Regarding Ropotamo Street … Unfortunately, it is an example of cheap tourism. This street, which was supposed to be a modern maritime promenade, has become a total kitsch of our time. For me, the decision is to set up special trading venues and build decent stalls to be rented out during the season. There should be fines and prohibitions in order not to stimulate arbitrariness. Yes, they call it “Merry Street” and all young people go there. I do not mind having such a destination, it is still a tourist town. But let it be pure and have some sort of order and organization.


What needs to be done to avoid drowning the Black Sea in concrete and small stalls?

Booths and stalls, as well as the sale of corn with a gas bottle, are simply unacceptable and should have separate places for them. As for large-scale construction … I have led many foreigners in Sozopol and they seem to be undeveloped. For example, people who have been to Spain come to our Black Sea coast and claim to be deserted. Apparently everything depends on the point of view. My personal opinion is also that Sozopol is not overbuised. It’s just built ugly. What has been raised over the past 15 years is poor and poor, the work of bad architects and investors who do not have enough money to build a nice house.

If we are talking about Sunny Beach – this is a mistake that happens elsewhere in Europe. How can it be prevented? Not when there is a lot of lovers of this kind of tourism, and that obviously brings enormous income – who to foretell it and why? The bad about architecture and, above all, nature has been done to us.


Take a beach strip and build it with houses. Each of them will have a separate owner. How would you explain to them that it is important to complement the styles of the buildings?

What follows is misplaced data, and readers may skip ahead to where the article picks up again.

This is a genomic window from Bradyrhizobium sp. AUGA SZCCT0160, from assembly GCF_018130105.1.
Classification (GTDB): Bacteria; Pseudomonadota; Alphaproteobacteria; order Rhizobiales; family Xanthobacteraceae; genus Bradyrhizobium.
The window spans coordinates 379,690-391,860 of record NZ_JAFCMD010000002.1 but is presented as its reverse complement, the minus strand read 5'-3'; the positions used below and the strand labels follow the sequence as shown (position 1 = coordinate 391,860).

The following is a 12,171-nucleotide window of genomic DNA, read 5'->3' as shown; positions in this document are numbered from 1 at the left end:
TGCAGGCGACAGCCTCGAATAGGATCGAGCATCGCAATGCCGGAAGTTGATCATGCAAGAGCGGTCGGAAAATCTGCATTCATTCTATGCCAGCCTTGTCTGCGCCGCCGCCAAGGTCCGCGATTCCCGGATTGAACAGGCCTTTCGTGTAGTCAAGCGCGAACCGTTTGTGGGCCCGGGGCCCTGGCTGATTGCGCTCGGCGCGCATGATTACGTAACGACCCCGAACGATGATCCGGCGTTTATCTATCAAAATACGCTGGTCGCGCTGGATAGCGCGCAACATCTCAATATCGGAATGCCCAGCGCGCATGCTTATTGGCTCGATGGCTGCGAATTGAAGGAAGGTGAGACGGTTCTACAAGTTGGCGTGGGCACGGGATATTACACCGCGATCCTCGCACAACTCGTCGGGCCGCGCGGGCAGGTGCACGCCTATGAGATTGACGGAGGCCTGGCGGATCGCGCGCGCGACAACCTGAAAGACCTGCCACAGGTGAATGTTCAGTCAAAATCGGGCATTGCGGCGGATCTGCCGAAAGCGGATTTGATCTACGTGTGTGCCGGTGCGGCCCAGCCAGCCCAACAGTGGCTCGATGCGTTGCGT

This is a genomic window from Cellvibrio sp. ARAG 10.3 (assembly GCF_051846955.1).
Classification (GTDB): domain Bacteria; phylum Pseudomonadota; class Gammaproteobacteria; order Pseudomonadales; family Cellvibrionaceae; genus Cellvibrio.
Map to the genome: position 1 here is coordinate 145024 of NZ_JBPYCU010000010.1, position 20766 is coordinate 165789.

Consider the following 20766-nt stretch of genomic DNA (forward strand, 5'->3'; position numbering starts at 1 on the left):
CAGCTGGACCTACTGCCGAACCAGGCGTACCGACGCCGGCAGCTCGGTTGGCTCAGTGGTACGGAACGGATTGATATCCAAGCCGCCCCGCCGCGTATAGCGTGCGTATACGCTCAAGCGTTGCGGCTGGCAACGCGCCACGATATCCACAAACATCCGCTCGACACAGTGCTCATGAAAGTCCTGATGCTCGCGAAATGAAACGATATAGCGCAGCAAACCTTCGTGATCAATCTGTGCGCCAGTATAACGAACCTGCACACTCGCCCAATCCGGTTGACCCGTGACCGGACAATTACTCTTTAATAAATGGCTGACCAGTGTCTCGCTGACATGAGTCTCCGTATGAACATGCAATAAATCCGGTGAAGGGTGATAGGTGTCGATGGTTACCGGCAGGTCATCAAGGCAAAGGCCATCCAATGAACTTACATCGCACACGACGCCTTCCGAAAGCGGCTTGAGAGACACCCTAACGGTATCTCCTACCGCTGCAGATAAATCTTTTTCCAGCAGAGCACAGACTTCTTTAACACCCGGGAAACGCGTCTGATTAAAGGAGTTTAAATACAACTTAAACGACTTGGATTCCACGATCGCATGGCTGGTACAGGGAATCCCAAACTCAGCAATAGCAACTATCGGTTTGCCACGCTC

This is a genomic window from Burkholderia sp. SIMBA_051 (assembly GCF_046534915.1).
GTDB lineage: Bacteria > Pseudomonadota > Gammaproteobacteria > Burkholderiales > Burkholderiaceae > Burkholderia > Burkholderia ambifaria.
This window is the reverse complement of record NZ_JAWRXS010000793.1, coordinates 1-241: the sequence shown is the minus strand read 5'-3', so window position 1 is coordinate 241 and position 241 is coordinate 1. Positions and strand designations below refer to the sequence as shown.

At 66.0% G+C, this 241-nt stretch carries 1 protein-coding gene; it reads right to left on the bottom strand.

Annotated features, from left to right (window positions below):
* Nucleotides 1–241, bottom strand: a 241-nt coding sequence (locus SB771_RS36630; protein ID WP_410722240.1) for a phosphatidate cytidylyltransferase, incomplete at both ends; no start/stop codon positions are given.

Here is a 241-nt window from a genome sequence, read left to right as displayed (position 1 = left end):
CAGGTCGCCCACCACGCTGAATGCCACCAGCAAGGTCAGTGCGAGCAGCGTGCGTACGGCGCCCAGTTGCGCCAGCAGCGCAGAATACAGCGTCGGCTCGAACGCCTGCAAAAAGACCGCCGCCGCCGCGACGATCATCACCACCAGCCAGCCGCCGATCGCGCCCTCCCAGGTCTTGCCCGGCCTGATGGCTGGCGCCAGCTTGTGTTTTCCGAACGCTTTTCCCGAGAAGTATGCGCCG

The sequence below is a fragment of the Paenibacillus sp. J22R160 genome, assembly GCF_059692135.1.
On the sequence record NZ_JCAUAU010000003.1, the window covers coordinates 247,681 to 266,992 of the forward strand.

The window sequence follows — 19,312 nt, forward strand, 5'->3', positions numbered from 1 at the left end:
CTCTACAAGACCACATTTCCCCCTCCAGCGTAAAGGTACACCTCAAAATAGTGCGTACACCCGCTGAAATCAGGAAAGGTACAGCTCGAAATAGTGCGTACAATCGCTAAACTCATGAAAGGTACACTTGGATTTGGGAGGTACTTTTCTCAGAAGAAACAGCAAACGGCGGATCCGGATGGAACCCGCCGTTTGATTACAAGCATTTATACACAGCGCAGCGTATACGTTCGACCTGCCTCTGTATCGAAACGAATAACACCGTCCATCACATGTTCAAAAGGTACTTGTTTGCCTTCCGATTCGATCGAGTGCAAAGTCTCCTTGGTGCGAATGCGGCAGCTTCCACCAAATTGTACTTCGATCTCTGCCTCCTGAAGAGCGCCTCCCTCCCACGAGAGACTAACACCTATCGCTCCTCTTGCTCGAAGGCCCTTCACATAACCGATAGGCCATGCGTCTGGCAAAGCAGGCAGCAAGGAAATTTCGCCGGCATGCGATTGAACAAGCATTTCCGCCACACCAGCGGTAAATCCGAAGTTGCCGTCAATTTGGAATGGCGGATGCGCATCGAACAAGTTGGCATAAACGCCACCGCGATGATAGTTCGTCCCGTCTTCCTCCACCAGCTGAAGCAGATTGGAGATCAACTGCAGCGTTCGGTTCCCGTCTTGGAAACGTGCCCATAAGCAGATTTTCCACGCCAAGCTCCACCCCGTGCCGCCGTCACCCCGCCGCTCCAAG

It is important because the environment in which we live is important. And when it is arranged and enjoyable, we all will feel better. This is called “urban planning”. If it is good not only on paper, but in reality, things would happen. And I would say to an investor – how much better a neighborhood, the higher the price of your property.


What did you gain from your education in Germany? And what did he lose?

I believe that I have gained good education and good command of German. They in turn gave me a worldview, giving me the freedom to think. I have allowed myself to understand that there are no impossible things, and that ultimately a person is free to decide where to study, work, live … Besides, I feel free to make choices at any moment of my life as my diploma allows. (laughs) Today I take advantage of all the knowledge I have gained – both as a language and as contacts – and I continue to work with German companies. At the moment, my studio is doing projects with German desks, opening new doors for me. As for the negatives – I would not say that there are any. I do not regret the fact that I did not think about my fragile age at the age of 18.


How is your resemblance to your work for Ernst Frey and Atelier Serafimov Architects?

The two companies are located in Stuttgart and Sofia respectively. The difference is that I myself was at different stages in my life. I worked in Germany as a student, and my responsibility was radically different from that of designing large objects that I had the pleasure of doing here. In Germany, we have been working in the housing sector and I have been working on designing several nursing homes with medical centers. I learned a lot from my employer, who was then an elderly architect. I met a tolerant attitude from them as the only outsider in the office, and I enjoyed working there for 2-3 years until I graduated.